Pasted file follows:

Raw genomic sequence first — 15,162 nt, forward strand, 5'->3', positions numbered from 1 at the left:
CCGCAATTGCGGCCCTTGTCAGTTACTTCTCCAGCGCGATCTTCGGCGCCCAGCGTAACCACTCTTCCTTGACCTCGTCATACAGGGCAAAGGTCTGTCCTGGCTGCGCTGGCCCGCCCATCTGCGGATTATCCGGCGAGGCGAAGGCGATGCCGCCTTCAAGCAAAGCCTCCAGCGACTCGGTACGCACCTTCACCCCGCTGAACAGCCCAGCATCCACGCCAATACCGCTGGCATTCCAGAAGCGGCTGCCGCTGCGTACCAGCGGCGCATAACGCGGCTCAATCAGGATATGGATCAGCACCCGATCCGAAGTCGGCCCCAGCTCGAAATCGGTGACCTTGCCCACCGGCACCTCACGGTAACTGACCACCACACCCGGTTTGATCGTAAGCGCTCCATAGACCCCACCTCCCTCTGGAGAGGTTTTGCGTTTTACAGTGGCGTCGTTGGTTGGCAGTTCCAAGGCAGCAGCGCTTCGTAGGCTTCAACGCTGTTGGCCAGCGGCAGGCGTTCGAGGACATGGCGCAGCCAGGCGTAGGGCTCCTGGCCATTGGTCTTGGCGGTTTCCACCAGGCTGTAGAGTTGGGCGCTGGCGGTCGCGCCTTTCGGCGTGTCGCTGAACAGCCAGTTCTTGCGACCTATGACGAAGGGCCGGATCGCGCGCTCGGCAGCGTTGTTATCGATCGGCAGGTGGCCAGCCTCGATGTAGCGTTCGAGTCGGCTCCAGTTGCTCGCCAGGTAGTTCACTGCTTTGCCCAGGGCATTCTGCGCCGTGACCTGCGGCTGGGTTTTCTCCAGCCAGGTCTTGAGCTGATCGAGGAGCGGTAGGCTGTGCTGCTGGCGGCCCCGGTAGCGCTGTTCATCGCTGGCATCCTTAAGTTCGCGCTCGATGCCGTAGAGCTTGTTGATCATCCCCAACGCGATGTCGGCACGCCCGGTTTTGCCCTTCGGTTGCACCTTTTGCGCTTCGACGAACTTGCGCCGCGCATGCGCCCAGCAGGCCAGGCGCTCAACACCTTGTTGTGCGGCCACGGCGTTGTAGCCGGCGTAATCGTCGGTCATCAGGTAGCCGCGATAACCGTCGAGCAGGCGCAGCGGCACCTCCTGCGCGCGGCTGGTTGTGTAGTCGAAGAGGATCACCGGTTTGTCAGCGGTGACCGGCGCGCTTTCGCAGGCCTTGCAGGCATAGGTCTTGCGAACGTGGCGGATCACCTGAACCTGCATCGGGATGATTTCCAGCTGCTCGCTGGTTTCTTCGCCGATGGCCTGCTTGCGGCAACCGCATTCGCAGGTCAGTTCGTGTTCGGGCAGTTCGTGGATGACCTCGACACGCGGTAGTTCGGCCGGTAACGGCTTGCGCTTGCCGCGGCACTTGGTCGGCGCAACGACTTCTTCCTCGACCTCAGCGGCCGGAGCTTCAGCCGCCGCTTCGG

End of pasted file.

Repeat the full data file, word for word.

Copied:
Raw genomic sequence first — 15,162 nt, forward strand, 5'->3', positions numbered from 1 at the left:
CCGCAATTGCGGCCCTTGTCAGTTACTTCTCCAGCGCGATCTTCGGCGCCCAGCGTAACCACTCTTCCTTGACCTCGTCATACAGGGCAAAGGTCTGTCCTGGCTGCGCTGGCCCGCCCATCTGCGGATTATCCGGCGAGGCGAAGGCGATGCCGCCTTCAAGCAAAGCCTCCAGCGACTCGGTACGCACCTTCACCCCGCTGAACAGCCCAGCATCCACGCCAATACCGCTGGCATTCCAGAAGCGGCTGCCGCTGCGTACCAGCGGCGCATAACGCGGCTCAATCAGGATATGGATCAGCACCCGATCCGAAGTCGGCCCCAGCTCGAAATCGGTGACCTTGCCCACCGGCACCTCACGGTAACTGACCACCACACCCGGTTTGATCGTAAGCGCTCCATAGACCCCACCTCCCTCTGGAGAGGTTTTGCGTTTTACAGTGGCGTCGTTGGTTGGCAGTTCCAAGGCAGCAGCGCTTCGTAGGCTTCAACGCTGTTGGCCAGCGGCAGGCGTTCGAGGACATGGCGCAGCCAGGCGTAGGGCTCCTGGCCATTGGTCTTGGCGGTTTCCACCAGGCTGTAGAGTTGGGCGCTGGCGGTCGCGCCTTTCGGCGTGTCGCTGAACAGCCAGTTCTTGCGACCTATGACGAAGGGCCGGATCGCGCGCTCGGCAGCGTTGTTATCGATCGGCAGGTGGCCAGCCTCGATGTAGCGTTCGAGTCGGCTCCAGTTGCTCGCCAGGTAGTTCACTGCTTTGCCCAGGGCATTCTGCGCCGTGACCTGCGGCTGGGTTTTCTCCAGCCAGGTCTTGAGCTGATCGAGGAGCGGTAGGCTGTGCTGCTGGCGGCCCCGGTAGCGCTGTTCATCGCTGGCATCCTTAAGTTCGCGCTCGATGCCGTAGAGCTTGTTGATCATCCCCAACGCGATGTCGGCACGCCCGGTTTTGCCCTTCGGTTGCACCTTTTGCGCTTCGACGAACTTGCGCCGCGCATGCGCCCAGCAGGCCAGGCGCTCAACACCTTGTTGTGCGGCCACGGCGTTGTAGCCGGCGTAATCGTCGGTCATCAGGTAGCCGCGATAACCGTCGAGCAGGCGCAGCGGCACCTCCTGCGCGCGGCTGGTTGTGTAGTCGAAGAGGATCACCGGTTTGTCAGCGGTGACCGGCGCGCTTTCGCAGGCCTTGCAGGCATAGGTCTTGCGAACGTGGCGGATCACCTGAACCTGCATCGGGATGATTTCCAGCTGCTCGCTGGTTTCTTCGCCGATGGCCTGCTTGCGGCAACCGCATTCGCAGGTCAGTTCGTGTTCGGGCAGTTCGTGGATGACCTCGACACGCGGTAGTTCGGCCGGTAACGGCTTGCGCTTGCCGCGGCACTTGGTCGGCGCAACGACTTCTTCCTCGACCTCAGCGGCCGGAGCTTCAGCCGCCGCTTCGG